“There’s always a story. You just have to find it.”
What happens when you’re a popular murder-mystery writer and someone starts to use your stories and ideas to kill people in the real world? At first you become the prime suspect, particularly if you’re found to be completely self-centered and annoyingly arrogant. That’s where a pretty good alibi might come in handy. Is playing poker with the Mayor and the Chief of Police good enough? So, you’re no longer a suspect. Now what do you do? You sign on as a consultant for the special crimes squad of the police department, and you help catch the real killer. Only instead of looking for him O.J. style on golf courses and in steakhouses, you team up with the cops and nab that good-for-nothing plagiarist. The problem with that is you might just find that you like it. Even worse, it might end up curing that writer’s block you got after killing off your lead character and proverbial golden goose, much to the chagrin of your publisher who also happens to be your ex-wife. Follow any of that? If you did, you now have the setup for one of the better premiere series from last season, Castle.
Rick Castle (Fillion) is a very successful mystery pulp-fiction writer with over 26 books hitting the best seller list. He’s rich, and he’s spoiled. He lives with his mother (Sullivan) who is pretty much a has-been actress who thinks she’s just one part away from stardom. He has a young teen daughter (Quinn) who is more responsible than he is. She pushes away the sweets he serves for vegetables and grounds herself when she jumps a subway turnstile to get home. She’s definitely the adult in the family. After having so much fun and inspiration tracking down his fiction copycat killer, he decides to pull strings and become an unpaid consultant for the team. That’s not so good for team leader Detective Kate Beckett (Katic). While she might secretly find him a bit charming, she thinks he jeopardizes her cases. To her surprise and often irritation, he ends up providing valuable “out of the box” thinking and logic that more times than not leads to catching the bad guys. She is also secretly a fan whose life was literally saved once by his books. Of course, she’s not telling him any of that. The series has an interesting enough supporting cast, but make no mistake. These are the major players.
Nathan Fillion is one of those actors that are hard to pin down. He reminds me a lot of Bruce Campbell. He has a sudden disarming quality to him even if he is not always the most likable guy in the show. Most fans will remember him as the fearless and cocky captain of the Serenity in Joss Whedon’s short-lived but critically loved Firefly series. He has that kind of charming smile and way about him that gets him out of a lot of trouble and makes you wanna love him even as you hate him. And it is that love/hate relationship with Stana Katic that is the secret of this show’s quality and early success. For her own part, Katic is a marvelous actress who has only one thing going against her here. She looks and even sounds too much like Law & Order: SVU’s Mariska Hargitay. Katic is younger, but so was Hargitay when her show started. Too often Katic reminds me too much of, if not the actress, then the character from the other show. It doesn’t really matter though, because I promise you you’ll fall in love with these two characters and the show after only one episode.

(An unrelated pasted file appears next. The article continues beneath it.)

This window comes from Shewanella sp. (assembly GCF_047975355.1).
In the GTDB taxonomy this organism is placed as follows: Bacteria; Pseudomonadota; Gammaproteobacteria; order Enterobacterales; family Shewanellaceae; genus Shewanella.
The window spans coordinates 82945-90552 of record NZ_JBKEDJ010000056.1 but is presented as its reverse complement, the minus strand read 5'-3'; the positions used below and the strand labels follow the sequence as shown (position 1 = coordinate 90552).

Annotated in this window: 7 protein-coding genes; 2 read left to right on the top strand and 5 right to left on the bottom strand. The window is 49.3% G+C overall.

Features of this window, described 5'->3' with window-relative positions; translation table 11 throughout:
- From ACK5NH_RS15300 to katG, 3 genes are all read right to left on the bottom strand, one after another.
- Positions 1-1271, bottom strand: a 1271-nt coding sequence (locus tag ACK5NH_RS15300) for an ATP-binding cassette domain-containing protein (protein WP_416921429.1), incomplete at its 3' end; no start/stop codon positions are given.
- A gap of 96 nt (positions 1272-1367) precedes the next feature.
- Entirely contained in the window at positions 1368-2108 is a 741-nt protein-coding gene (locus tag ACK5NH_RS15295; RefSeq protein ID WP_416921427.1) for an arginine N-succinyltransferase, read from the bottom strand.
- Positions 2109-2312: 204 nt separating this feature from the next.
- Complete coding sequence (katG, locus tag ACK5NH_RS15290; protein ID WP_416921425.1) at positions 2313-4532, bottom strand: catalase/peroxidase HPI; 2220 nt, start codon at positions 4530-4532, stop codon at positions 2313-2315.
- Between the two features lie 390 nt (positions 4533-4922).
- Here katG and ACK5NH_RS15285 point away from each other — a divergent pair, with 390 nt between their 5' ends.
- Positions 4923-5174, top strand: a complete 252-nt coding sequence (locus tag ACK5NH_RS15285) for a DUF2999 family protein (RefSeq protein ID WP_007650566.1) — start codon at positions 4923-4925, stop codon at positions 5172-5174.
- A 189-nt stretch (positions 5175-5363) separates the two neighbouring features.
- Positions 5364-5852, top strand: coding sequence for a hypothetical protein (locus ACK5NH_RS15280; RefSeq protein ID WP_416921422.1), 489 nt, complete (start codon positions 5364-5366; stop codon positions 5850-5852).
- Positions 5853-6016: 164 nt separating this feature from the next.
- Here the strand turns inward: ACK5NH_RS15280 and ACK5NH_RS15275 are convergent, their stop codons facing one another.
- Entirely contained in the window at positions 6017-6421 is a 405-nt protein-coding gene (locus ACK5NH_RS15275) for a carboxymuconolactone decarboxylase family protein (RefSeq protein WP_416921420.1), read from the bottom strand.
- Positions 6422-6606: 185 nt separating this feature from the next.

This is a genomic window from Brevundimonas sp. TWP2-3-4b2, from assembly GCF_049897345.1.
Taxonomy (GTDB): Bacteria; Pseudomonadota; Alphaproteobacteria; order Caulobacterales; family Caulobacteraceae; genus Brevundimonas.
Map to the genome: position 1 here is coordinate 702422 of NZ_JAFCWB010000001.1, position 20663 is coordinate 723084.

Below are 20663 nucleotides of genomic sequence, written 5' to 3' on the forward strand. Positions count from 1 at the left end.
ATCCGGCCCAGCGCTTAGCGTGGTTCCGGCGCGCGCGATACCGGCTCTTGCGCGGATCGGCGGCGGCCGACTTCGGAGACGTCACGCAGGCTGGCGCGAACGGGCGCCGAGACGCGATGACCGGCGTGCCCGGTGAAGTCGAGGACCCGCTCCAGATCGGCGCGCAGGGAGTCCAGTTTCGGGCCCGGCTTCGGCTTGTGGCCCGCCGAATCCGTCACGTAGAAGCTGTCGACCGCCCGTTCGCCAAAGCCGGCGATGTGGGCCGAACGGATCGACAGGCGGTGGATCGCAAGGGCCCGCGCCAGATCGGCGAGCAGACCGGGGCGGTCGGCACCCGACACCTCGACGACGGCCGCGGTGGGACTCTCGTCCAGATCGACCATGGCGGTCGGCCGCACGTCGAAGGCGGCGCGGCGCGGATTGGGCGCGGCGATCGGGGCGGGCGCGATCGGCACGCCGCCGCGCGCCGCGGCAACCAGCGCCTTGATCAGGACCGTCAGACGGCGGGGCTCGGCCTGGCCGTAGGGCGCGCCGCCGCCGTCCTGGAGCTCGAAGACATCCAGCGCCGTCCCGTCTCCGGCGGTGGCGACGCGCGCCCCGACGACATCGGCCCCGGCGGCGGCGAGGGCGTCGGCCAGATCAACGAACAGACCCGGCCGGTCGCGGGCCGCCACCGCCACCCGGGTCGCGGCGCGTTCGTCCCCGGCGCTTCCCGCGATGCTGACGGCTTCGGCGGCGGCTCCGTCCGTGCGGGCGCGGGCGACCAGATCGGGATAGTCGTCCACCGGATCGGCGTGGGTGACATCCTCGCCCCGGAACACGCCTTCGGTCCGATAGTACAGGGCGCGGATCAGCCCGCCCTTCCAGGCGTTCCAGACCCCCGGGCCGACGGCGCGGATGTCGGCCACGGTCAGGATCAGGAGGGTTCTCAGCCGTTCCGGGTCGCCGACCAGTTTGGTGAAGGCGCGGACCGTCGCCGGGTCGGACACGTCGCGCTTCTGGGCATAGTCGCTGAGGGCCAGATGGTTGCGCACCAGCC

Here are some highlights from the second year. As the season begins, Castle is not in very good with Beckett. She’s pretty steamed that he has begun to look into her mother’s murder. But, of course, cases will bring them back together once again. In the course of the season the two will work cases involving arctic explorers, dead models, the CIA, vampires, rock stars, a witness with amnesia, Irish mobsters, ex-Yankees manager Joe Torre, ancient Mayan curses, and a violent cooking show.
Each episode of Castle is presented in its original 1.78:1 aspect ratio. Even on DVD these newer shows are all starting to look, on the average, a lot better. With high-definition broadcasts and preparing for the Blu-ray market, the picture on these things is getting better. Colors and sharpness are all well above normal. But … you knew there had to be one. There’s still too much stuff on a disc. I continue to believe four episodes on a disc are too many. With discs themselves costing the industry almost nothing, I push for higher bit rates. Compression artifact, that’s the only enemy here, and it is nearly completely unnecessary.
The Dolby Digital 5.1 track is not really anything to write home about. This is a very dialog-heavy presentation, so you can expect everything to be front-loaded here. It’s all clean and clear.
On Set With Seamus and Jon: (7:39) The two actors give you an amusing tour of the sets of Castle.
On Location With Nathan: (6:50) The star introduces us to some of the key people on a location shoot. I really do like when the behind-the-camera folks get some attention and love. Good job.
Manhattan‘s Most Unusual Murders: (7:57) Cast and crew talk about the crazy crime scenes. There are some behind-the-scenes looks at making actors appear dead.
Misdemeanors, Bloopers, and Outtakes: (2:36) You know what you’ll find here, don’t you?
This was one of those refreshing character-driven shows from the year before last. There were only ten episodes in the first year, so it’s a real treat to finally get a full season. Nathan Fillion has really created an amusing and entertaining character here. The chemistry was already good. It only gets better. This is the kind of show that makes my job as much fun as everyone thinks it is. After all, “Every writer needs inspiration, and I’ve found mine”.